The default value is @samp{jLaTeX}.
@end defopt

@defopt japanese-LaTeX-default-style
The default style/class when creating new japanese La@TeX{} document.

The default value is @samp{j-article}.
@end defopt

See @file{tex-jp.el} for more information.

@node Automatic, Style Files, I18n, top
@chapter Automatic Customization
@cindex Automatic Customization
@cindex Extracting @TeX{} symbols
@cindex Automatic
@cindex @file{auto} directories. 
@cindex Parsing @TeX{}
@cindex @TeX{} parsing
@cindex Generating symbols

Since AUC @TeX{} is so highly customizable, it makes sense that it is able
to customize itself.  The automatic customization consists of scanning
@TeX{} files and extracting symbols, environments, and things like that.

The automatic customization is done on three different levels.  The
global level is the level shared by all users at your site, and consists
of scanning the standard @TeX{} style files, and any extra styles added
locally for all users on the site.  The private level deals with those
style files you have written for your own use, and use in different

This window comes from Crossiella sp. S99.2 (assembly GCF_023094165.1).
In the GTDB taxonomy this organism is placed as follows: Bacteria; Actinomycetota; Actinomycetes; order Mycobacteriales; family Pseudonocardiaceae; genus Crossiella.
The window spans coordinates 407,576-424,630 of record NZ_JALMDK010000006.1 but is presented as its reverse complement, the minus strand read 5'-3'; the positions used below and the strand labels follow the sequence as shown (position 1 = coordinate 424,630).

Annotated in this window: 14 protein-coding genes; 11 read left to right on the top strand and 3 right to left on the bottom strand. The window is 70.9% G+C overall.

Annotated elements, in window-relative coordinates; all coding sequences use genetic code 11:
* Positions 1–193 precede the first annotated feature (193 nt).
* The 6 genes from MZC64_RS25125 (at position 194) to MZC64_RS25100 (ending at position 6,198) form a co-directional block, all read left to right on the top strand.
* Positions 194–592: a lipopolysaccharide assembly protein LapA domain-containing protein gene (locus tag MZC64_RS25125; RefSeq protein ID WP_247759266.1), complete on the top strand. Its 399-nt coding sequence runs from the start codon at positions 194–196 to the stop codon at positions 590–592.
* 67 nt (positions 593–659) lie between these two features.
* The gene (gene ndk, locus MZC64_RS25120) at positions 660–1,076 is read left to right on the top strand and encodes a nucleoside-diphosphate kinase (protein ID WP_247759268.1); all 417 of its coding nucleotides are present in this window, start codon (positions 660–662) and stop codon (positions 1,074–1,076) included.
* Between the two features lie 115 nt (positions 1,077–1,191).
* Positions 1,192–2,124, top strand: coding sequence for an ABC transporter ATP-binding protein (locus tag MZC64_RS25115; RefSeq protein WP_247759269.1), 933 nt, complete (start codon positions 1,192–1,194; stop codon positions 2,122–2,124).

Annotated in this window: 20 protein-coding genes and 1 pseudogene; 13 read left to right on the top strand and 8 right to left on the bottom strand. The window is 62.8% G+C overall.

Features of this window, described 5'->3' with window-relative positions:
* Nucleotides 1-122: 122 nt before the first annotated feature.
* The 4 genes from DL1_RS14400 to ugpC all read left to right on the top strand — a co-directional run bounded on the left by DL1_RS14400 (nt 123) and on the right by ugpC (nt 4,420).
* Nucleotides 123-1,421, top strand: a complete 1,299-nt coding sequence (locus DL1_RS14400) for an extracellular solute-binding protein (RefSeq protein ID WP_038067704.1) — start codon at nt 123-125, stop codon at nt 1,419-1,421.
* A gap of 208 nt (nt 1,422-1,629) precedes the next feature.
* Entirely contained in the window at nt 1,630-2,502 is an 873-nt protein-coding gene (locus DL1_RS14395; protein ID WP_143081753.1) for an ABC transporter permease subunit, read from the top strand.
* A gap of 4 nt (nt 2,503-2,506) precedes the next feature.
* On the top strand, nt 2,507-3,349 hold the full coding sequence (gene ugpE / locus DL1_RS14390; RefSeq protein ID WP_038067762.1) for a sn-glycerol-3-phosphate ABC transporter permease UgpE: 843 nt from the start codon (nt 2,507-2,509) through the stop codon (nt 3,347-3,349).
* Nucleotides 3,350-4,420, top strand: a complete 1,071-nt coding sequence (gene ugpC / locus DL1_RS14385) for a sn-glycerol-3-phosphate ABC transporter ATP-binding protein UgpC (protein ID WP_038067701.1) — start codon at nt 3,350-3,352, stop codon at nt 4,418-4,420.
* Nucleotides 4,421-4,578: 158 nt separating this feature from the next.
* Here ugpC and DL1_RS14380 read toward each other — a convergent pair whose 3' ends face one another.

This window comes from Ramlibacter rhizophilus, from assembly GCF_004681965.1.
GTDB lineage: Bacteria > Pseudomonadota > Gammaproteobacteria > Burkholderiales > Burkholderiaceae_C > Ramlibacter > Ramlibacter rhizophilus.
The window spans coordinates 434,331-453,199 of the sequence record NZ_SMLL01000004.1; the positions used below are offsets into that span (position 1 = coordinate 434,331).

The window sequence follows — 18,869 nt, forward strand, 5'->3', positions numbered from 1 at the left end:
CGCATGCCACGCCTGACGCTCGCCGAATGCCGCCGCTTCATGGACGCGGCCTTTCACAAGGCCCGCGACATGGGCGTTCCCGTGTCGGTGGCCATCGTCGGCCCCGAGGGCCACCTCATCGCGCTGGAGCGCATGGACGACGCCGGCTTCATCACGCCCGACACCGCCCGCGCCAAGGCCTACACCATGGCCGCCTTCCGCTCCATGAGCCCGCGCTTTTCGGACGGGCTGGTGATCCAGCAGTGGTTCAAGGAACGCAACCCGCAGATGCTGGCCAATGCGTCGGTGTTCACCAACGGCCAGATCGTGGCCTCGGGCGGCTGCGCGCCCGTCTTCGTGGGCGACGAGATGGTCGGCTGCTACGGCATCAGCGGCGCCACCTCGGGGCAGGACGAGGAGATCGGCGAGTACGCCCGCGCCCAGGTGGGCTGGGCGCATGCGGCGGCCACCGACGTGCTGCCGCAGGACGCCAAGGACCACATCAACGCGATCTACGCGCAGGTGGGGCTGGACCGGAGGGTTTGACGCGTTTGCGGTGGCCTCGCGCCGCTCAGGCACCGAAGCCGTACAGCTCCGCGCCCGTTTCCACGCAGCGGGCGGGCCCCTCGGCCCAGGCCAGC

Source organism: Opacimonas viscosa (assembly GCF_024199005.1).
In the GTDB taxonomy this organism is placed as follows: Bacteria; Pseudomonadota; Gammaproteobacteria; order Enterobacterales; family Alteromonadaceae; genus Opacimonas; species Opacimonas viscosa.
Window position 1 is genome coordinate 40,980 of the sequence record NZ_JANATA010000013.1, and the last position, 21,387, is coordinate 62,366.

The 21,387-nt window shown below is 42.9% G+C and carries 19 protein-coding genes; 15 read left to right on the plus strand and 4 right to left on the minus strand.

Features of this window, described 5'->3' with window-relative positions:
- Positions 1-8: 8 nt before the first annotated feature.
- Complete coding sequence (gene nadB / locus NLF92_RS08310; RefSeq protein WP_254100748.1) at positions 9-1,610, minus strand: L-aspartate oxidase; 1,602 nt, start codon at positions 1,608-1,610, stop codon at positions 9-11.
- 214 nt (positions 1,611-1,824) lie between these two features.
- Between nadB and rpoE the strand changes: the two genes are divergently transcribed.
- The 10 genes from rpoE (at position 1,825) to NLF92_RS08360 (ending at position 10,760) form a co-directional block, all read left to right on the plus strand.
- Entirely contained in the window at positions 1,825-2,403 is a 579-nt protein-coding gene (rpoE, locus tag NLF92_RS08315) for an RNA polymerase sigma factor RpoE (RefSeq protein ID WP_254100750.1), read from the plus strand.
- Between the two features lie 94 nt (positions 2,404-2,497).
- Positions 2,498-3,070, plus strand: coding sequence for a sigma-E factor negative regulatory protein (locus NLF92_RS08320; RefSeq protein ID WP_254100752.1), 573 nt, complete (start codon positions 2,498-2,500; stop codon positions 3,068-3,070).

documents.  You may have a @file{~/lib/TeX/} directory where you store
useful style files for your own use.  The local level is for a specific
directory, and deals with writing customization for the files for your
normal @TeX{} documents.

If compared with the environment variable @code{TEXINPUTS}, the
global level corresponds to the directories built into @TeX{}.  The
private level corresponds to the directories you add yourself, except for
@file{.}, which is the local level.

@menu
* Automatic Global::            Automatic Customization for the Site
* Automatic Private::           Automatic Customization for a User
* Automatic Local::             Automatic Customization for a Directory
@end menu

By default AUC @TeX{} will search for customization files in all the
global, private, and local style directories, but you can also set the
path directly.  This is useful if you for example want to add another
person's style hooks to your path.  Please note that all matching files
found in @code{TeX-style-path} are loaded, and all hooks defined in the